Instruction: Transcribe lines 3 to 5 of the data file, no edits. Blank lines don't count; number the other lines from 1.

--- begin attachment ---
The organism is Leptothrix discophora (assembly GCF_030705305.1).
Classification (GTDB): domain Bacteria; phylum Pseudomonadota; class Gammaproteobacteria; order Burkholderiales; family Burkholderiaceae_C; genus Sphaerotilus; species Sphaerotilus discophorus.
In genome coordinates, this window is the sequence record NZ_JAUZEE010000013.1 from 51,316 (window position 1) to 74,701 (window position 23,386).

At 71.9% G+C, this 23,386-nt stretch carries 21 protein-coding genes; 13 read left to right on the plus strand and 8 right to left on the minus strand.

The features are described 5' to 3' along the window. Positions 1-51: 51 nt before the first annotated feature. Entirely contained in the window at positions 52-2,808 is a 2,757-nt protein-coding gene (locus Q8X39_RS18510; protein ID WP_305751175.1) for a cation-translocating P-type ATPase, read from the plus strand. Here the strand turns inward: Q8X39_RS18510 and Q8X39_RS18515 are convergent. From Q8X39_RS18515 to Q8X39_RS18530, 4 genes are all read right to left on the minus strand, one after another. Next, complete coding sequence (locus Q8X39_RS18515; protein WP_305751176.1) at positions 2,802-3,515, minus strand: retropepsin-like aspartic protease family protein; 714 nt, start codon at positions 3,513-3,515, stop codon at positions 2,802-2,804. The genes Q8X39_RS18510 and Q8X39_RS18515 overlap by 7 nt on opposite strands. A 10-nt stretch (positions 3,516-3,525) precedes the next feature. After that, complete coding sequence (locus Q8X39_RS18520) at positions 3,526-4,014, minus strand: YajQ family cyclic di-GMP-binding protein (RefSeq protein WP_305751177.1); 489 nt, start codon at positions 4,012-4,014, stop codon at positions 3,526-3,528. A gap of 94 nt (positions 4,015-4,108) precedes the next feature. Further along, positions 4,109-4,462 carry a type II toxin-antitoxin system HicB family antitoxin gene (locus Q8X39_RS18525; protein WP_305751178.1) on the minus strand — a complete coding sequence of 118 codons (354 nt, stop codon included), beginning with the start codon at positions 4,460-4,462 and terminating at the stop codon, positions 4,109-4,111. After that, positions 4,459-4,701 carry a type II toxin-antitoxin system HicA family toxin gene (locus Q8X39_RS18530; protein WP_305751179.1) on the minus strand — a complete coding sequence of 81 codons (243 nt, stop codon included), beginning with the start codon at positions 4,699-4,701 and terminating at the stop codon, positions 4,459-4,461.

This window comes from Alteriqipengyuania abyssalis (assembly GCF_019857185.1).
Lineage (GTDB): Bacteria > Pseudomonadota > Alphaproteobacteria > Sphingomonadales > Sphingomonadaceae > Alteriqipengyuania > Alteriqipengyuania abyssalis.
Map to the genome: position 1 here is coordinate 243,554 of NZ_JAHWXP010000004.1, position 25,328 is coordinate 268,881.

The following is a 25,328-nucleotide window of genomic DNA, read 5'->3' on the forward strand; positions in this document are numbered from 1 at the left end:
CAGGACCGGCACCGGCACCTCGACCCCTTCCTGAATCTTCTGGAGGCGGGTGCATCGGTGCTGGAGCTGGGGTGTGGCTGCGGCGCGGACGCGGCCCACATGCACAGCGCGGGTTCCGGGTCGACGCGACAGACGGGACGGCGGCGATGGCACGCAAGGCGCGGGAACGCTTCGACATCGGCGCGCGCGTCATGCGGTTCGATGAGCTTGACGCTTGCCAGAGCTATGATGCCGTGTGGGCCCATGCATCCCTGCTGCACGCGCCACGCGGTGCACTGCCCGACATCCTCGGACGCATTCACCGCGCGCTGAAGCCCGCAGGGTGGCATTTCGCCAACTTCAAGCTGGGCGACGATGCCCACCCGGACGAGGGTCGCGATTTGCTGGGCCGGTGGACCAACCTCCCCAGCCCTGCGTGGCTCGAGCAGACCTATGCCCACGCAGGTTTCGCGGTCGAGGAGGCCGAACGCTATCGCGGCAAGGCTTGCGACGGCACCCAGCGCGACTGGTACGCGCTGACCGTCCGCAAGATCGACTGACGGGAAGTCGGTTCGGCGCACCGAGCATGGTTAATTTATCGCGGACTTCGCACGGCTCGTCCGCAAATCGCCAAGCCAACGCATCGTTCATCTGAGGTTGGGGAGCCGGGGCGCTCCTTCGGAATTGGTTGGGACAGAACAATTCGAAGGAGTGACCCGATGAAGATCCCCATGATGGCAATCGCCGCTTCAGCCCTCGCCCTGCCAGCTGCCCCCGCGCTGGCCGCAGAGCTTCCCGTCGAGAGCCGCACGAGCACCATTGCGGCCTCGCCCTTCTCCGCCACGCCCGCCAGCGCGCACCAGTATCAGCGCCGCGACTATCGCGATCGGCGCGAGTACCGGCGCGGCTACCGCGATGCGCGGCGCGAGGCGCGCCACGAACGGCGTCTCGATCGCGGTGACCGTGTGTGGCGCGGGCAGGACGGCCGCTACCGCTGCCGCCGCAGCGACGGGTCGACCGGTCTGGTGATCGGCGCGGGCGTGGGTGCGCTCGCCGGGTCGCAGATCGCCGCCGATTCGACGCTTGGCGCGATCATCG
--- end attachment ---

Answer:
In genome coordinates, this window is the sequence record NZ_JAUZEE010000013.1 from 51,316 (window position 1) to 74,701 (window position 23,386).

At 71.9% G+C, this 23,386-nt stretch carries 21 protein-coding genes; 13 read left to right on the plus strand and 8 right to left on the minus strand.

The features are described 5' to 3' along the window. Positions 1-51: 51 nt before the first annotated feature. Entirely contained in the window at positions 52-2,808 is a 2,757-nt protein-coding gene (locus Q8X39_RS18510; protein ID WP_305751175.1) for a cation-translocating P-type ATPase, read from the plus strand. Here the strand turns inward: Q8X39_RS18510 and Q8X39_RS18515 are convergent. From Q8X39_RS18515 to Q8X39_RS18530, 4 genes are all read right to left on the minus strand, one after another. Next, complete coding sequence (locus Q8X39_RS18515; protein WP_305751176.1) at positions 2,802-3,515, minus strand: retropepsin-like aspartic protease family protein; 714 nt, start codon at positions 3,513-3,515, stop codon at positions 2,802-2,804. The genes Q8X39_RS18510 and Q8X39_RS18515 overlap by 7 nt on opposite strands. A 10-nt stretch (positions 3,516-3,525) precedes the next feature. After that, complete coding sequence (locus Q8X39_RS18520) at positions 3,526-4,014, minus strand: YajQ family cyclic di-GMP-binding protein (RefSeq protein WP_305751177.1); 489 nt, start codon at positions 4,012-4,014, stop codon at positions 3,526-3,528. A gap of 94 nt (positions 4,015-4,108) precedes the next feature. Further along, positions 4,109-4,462 carry a type II toxin-antitoxin system HicB family antitoxin gene (locus Q8X39_RS18525; protein WP_305751178.1) on the minus strand — a complete coding sequence of 118 codons (354 nt, stop codon included), beginning with the start codon at positions 4,460-4,462 and terminating at the stop codon, positions 4,109-4,111. After that, positions 4,459-4,701 carry a type II toxin-antitoxin system HicA family toxin gene (locus Q8X39_RS18530; protein WP_305751179.1) on the minus strand — a complete coding sequence of 81 codons (243 nt, stop codon included), beginning with the start codon at positions 4,699-4,701 and terminating at the stop codon, positions 4,459-4,461.